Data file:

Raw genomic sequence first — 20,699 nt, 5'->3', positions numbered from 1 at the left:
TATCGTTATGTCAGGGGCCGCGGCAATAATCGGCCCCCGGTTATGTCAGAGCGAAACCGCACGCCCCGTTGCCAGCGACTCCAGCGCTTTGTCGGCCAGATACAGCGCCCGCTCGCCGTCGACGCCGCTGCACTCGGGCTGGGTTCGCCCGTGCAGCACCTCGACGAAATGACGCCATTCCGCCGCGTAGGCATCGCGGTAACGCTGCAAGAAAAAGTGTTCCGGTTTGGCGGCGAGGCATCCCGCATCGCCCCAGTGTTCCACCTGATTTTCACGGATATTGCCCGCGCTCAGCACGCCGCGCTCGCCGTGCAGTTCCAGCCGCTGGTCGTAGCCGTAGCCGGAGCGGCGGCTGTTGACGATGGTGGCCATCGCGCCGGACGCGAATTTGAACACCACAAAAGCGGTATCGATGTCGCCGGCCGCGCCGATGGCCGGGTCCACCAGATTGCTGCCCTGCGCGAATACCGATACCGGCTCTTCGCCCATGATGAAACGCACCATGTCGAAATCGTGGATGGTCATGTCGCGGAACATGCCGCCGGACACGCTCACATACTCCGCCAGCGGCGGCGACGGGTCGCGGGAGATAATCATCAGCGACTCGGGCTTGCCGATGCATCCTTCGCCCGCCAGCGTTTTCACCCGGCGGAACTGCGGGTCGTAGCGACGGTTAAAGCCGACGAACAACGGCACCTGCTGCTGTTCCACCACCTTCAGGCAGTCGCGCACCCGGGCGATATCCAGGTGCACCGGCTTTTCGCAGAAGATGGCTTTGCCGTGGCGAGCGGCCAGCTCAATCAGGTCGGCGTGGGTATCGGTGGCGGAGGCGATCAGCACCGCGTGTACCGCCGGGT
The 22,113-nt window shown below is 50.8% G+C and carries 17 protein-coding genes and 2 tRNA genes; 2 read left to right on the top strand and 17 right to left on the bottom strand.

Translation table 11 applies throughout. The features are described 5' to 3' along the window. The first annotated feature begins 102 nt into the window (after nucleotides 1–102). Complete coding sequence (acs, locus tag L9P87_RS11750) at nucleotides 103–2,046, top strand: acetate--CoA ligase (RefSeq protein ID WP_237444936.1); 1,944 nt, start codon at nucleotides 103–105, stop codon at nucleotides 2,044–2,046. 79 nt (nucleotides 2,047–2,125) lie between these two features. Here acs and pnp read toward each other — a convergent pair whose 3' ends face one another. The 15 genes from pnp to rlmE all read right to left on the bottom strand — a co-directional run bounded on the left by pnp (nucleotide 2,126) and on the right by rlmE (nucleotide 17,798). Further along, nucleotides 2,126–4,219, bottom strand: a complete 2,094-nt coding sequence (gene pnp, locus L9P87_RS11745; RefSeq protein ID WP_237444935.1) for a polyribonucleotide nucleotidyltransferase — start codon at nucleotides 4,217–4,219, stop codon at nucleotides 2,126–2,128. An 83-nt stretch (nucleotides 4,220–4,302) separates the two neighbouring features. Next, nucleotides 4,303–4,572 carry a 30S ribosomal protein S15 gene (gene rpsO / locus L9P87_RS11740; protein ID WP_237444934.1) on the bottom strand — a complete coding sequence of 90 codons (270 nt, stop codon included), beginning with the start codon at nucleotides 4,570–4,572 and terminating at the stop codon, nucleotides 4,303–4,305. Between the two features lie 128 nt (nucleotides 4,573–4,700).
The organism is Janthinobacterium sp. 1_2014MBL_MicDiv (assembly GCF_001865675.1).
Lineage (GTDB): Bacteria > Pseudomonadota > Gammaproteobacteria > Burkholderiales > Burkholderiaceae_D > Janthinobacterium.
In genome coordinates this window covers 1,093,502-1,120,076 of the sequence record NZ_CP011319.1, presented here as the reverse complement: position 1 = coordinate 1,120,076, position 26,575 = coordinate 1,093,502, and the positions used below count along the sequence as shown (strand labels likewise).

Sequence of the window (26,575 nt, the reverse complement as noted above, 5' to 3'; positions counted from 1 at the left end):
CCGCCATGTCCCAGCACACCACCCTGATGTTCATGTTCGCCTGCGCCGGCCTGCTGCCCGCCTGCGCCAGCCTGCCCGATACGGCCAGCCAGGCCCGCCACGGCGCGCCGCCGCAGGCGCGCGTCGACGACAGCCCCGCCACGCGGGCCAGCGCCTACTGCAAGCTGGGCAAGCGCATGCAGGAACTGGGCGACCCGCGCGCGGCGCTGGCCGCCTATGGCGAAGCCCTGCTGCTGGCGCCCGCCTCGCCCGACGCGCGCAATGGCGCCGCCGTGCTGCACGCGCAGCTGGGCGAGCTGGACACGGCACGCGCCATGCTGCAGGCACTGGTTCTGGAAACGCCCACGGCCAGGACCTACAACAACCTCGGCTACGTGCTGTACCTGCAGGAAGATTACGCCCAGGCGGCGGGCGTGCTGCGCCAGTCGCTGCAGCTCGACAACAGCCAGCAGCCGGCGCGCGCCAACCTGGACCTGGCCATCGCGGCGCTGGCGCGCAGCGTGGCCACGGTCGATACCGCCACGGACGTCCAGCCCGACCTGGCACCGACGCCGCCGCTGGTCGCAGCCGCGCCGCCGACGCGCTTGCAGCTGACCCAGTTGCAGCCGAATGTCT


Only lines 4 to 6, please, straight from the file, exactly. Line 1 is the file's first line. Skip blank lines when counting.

Translation table 11 applies throughout. The features are described 5' to 3' along the window. The first annotated feature begins 102 nt into the window (after nucleotides 1–102). Complete coding sequence (acs, locus tag L9P87_RS11750) at nucleotides 103–2,046, top strand: acetate--CoA ligase (RefSeq protein ID WP_237444936.1); 1,944 nt, start codon at nucleotides 103–105, stop codon at nucleotides 2,044–2,046. 79 nt (nucleotides 2,047–2,125) lie between these two features. Here acs and pnp read toward each other — a convergent pair whose 3' ends face one another. The 15 genes from pnp to rlmE all read right to left on the bottom strand — a co-directional run bounded on the left by pnp (nucleotide 2,126) and on the right by rlmE (nucleotide 17,798). Further along, nucleotides 2,126–4,219, bottom strand: a complete 2,094-nt coding sequence (gene pnp, locus L9P87_RS11745; RefSeq protein ID WP_237444935.1) for a polyribonucleotide nucleotidyltransferase — start codon at nucleotides 4,217–4,219, stop codon at nucleotides 2,126–2,128. An 83-nt stretch (nucleotides 4,220–4,302) separates the two neighbouring features. Next, nucleotides 4,303–4,572 carry a 30S ribosomal protein S15 gene (gene rpsO / locus L9P87_RS11740; protein ID WP_237444934.1) on the bottom strand — a complete coding sequence of 90 codons (270 nt, stop codon included), beginning with the start codon at nucleotides 4,570–4,572 and terminating at the stop codon, nucleotides 4,303–4,305. Between the two features lie 128 nt (nucleotides 4,573–4,700).
The organism is Janthinobacterium sp. 1_2014MBL_MicDiv (assembly GCF_001865675.1).
Lineage (GTDB): Bacteria > Pseudomonadota > Gammaproteobacteria > Burkholderiales > Burkholderiaceae_D > Janthinobacterium.